President of Artsakh Head of state and government of the de facto republic

The president of Artsakh is the head of state and head of government of the de facto Republic of Artsakh.

President of Uzbekistan Head of state of Uzbekistan

The president of the Republic of Uzbekistan is the head of state and executive authority in Uzbekistan. The office of President was established in 1991, replacing the position of Chairman of the Presidium of the Supreme Soviet of the Uzbek SSR, which had existed since 1925. The president is directly elected for a term of five years, by citizens of Uzbekistan who have reached 18 years of age.

Constitution of Armenia Supreme law of Armenia

The Constitution of Armenia was adopted by a nationwide Armenian referendum on July 5, 1995. This constitution established Armenia as a democratic, sovereign, social, and constitutional state. Yerevan is defined as the state's capital. Power is vested in its citizens, who exercise it directly through the election of government representatives. Decisions related to changes in constitutional status or to an alteration of borders are subject to a vote of the citizens of Armenia exercised in a referendum. There are 117 articles in the 1995 constitution. On November 27, 2005, a nationwide constitutional referendum was held and an amended constitution was adopted. The constitution was amended again in a national referendum on December 6, 2015 that changed the political structure from a semi-presidential system to a parliamentary republic.

Constitution of Nicaragua

The Constitution of Nicaragua was reformed due to a negotiation of the executive and legislative branches in 1995. The reform of the 1987 Sandinista Constitution gave extensive new powers and independence to the National Assembly, including permitting the Assembly to override a presidential veto with a simple majority vote and eliminating the president's ability to pocket veto a bill. Both the president and the members of the unicameral National Assembly are elected to concurrent five-year terms.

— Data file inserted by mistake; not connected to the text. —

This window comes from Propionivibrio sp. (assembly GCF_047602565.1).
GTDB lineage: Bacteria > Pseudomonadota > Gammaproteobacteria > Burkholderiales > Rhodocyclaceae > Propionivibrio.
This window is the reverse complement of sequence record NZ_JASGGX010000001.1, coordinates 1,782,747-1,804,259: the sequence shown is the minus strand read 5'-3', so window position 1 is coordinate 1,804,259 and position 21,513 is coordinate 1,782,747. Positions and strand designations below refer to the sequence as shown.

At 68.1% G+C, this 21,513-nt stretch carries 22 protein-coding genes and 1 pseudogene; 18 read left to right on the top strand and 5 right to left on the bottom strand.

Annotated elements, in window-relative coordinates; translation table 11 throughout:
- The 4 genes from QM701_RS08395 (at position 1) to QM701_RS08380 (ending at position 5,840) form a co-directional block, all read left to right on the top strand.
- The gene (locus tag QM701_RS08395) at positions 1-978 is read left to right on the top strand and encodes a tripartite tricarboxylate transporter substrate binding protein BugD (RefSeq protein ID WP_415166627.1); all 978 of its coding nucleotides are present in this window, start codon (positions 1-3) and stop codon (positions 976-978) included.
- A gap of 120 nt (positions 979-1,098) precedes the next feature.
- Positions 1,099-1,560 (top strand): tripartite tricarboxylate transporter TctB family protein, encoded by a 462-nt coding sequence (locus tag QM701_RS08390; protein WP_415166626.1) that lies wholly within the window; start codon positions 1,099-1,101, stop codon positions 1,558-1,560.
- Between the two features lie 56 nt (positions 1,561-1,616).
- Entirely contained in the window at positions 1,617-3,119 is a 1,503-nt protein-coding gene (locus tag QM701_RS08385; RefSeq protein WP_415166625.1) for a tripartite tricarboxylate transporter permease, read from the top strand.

Constitution of Mauritania

The current Constitution of Mauritania was adopted on 12 July 1991. There have been several constitutions since Mauritania's independence in 1960.

Political status of the Azores

The political status of the Azores is defined by the Political-Administrative Statute of the Autonomous Region of the Azores, which acts as the standard legal constitutional framework for the autonomy of the Portuguese archipelago of the Azores. It defines the scope of the autonomous regional government and the structure and functioning of the region's organs of government within the framework of the 1976 Constitution of Portugal. The autonomous region of Madeira has a similar status.

President of Armenia Head of state of the Republic of Armenia

The president of Armenia is the head of state and the guarantor of independence and territorial integrity of Armenia elected to a single seven year term by the National Assembly of Armenia. Under Armenia's parliamentary system, the president is simply a figurehead and holds ceremonial duties, with most of the political power vested in the Parliament and prime minister.

References

  1. Miguel Santos (23 September 2015). "E agora um temasensível: os políticos são mal pagos?". Observador (in Portuguese). Lisbon. Retrieved 12 October 2016. Todos os salários de detentores de cargos políticos são calculados em função do salário bruto do Presidente da República — 6 668 euros brutos (a que acresce 25% de despesas de representação).
  2. Duties of the President – Head of State. Official Page of the Presidency of the Portuguese Republic. Retrieved 31 August 2021.
  3. 1 2 "Constitution of the Portuguese Republic" (PDF). Assembly of the Republic. 2005. Archived from the original (PDF) on 3 March 2016. Retrieved 6 June 2014.
  4. Francisco Teixeira (21 April 2011). "Cavaco é o primeiro PR com popularidade negativa". Diário Econónmico (in Portuguese). Lisbon. Retrieved 16 October 2016.